Tag Archives: business

Mobile apps for business are on the rise

businessmanIn today’s app stores, there are thousands, if not millions of downloading choices. There are games, reward programs, platforms to help keep us up on sports, and other options most have yet to discover.

With all this success, the professional field has begun to take notice. No more are apps only for-fun, now users can file their taxes, sync multiple email accounts, and IM clients with these ever-growing business-friendly models.

Growing Technology

While, in theory, these options have been available to users since the induction of the first app, it’s taken updated versions and more user-savvy designs to put them in the spotlight. Advances in technology have also allowed more apps to be invented, such as those that use cloud storage or scan documents (GeniusScan, for instance). With clearer, more sophisticated cameras, smartphones are able to capture small text and reformat them into readable data.

These advancements can also be credited for geolocation, which, through network Internet, allows users to pinpoint colleagues or meet up with professionals in new locations. Apps like Brosix allow users to exchange coordinates through their business platform, which is also transferable to one’s computer.

Encryption-enabled platforms and voice recognition – such as Dragon Dictation – have also brought on a new layer of professional smartphone apps.

What it Means

With the growth of these for-business apps, more and more workers can perform tasks while on the go. Mobile offices can become much more efficient, cutting traveling costs or office expenses. In many cases, people are able to work from home, eliminating the need for an extra set of bills or commuting time and fees. Office equipment also becomes less expensive, as more and more electronics become unnecessary. With a smartphone alone – before apps are loaded – users can take out the need for an office phone, camera, calculator, phone book, and more.

These lowered costs allow companies to run more efficiently, and will even further advance the need for business app technology. Thankfully, the field doesn’t seem to be slowing down any time soon, providing for more and more software inventions to come into play.

Whether using a smartphone for document scanning, geolocation, or email synchronization, the number of helpful app programs is on a steep rise. To get the most out of your mobile device, head to the app store to see what platforms are available for your needs – personal or professional.

Why I think businesses will ignore Windows 8

Let’s get one thing straight from the beginning; I’m no Microsoft hater. I’ve designed networks around Windows for many years and happily supported them. I have many client companies going about their business with no Apple products or Linux boxes in sight.

But, I’m going to stick my neck out on one thing: I think a large number of businesses will completely ignore Windows 8.

Windows 8’s user experience represents the biggest change to how the operating system works since Windows 3.1 evolved to Windows 95. Ever since the first developer previews of Windows 8 hit the scene, I’ve chatted to fellow-techies and canvassed their opinions on the new OS. Their views range from indifference, to total bafflement as to exactly what Microsoft is trying to achieve.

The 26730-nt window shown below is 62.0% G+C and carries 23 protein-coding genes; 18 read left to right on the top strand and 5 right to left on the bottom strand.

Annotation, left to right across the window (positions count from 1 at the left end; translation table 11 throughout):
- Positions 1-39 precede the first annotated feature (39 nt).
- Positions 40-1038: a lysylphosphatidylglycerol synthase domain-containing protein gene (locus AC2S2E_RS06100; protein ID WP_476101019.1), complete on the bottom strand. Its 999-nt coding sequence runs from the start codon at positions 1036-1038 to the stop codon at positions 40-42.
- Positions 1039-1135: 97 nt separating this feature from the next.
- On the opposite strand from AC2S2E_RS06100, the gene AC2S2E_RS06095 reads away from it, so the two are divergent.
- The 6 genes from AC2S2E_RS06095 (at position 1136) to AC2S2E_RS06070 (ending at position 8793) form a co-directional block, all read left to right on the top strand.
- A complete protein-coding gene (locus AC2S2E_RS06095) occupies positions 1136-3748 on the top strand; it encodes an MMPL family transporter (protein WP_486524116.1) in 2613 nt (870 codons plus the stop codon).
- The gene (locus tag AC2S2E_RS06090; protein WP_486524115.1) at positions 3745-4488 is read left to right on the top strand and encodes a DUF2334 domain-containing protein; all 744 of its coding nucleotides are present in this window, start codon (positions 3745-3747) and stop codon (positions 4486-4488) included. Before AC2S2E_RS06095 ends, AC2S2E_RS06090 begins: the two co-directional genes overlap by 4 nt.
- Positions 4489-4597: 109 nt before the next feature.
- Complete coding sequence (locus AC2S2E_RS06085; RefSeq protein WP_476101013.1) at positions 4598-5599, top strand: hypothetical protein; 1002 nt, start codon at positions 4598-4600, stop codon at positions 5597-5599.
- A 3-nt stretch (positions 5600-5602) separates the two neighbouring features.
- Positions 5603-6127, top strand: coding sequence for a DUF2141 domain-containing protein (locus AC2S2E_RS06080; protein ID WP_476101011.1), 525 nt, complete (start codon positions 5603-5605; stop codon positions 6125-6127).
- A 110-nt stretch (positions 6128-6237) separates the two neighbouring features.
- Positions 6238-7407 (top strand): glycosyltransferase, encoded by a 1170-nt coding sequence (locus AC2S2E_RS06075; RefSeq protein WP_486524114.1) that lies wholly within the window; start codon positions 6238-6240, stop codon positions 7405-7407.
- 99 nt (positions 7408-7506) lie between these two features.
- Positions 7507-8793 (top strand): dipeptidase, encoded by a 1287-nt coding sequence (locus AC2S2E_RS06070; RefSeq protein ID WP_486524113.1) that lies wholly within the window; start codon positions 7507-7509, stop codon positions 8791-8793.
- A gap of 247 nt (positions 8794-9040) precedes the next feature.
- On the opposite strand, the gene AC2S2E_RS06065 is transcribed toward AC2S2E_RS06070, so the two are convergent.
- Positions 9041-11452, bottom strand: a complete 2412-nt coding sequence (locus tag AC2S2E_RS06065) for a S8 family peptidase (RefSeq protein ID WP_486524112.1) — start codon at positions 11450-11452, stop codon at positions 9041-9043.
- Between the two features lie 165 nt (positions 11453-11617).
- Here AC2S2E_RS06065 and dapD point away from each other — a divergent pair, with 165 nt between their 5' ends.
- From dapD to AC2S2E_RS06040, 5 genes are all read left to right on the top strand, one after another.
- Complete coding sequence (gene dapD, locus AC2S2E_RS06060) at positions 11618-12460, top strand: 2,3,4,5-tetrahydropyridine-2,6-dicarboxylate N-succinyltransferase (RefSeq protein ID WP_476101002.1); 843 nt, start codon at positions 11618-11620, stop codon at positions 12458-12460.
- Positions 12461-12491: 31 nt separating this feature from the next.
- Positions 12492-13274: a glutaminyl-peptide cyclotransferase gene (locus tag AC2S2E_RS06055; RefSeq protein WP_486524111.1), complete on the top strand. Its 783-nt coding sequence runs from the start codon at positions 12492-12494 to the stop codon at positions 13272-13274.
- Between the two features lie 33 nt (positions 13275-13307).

Here’s why I just cannot see my clients taking an interest in Windows 8.

The Windows 8 Start Screen
The Windows 8 Start Screen

1. Users don’t care

When an individual gets to the office, they don’t really care what their computer’s user interface looks like – they just want to get their work done without the machine slowing down or crashing.

If you want proof of this, just consider the fact that Computerworld recently reported that 41% of the world’s PCs still run Windows XP – which does everything any business needs it to do. Yet, I don’t hear users complaining that their machines are “out of date.”

2. Users don’t like change

I’ve recently migrated a number of user groups from XP to Windows 7. Sure, the users do become familiar with it quickly, but they don’t embrace changes and enjoy new features in the way that computer enthusiasts do.

Remember that the fact you are reading this article places you in the small percentage of the population interested enough in technology to visit an IT website. Many corporate computer users are still getting their heads around copy and paste.

3. Businesses have no intention of buying touch screens

None of my clients will be easily persuaded to buy touch screens, just because they allow Microsoft to do things in a more “modern” (or more iPad-like) way.

Businesses spend money to do new things, or so they can do existing things better (or more quickly). They don’t spend money just to do things differently.

4. Windows 8 doesn’t know what it wants to be

Is it a tablet operating system, a touch operating system or a desktop operating system? To me, and to many of my associates, it’s trying to be all the above and not succeeding particularly well at any of them.

The way that, in its default state, Windows 8 keeps flicking between the tiled Metro view and the traditional Windows desktop is strange and illogical. If it stresses me out as a techie with Microsoft certification, I know what the users are likely to think.

Sure, there are already plenty of published ways to disable Metro – but if you’re going buy Windows 8 only to turn it back into Windows 7, then what’s the point? Why not just accept that…

5. Windows 7 does it better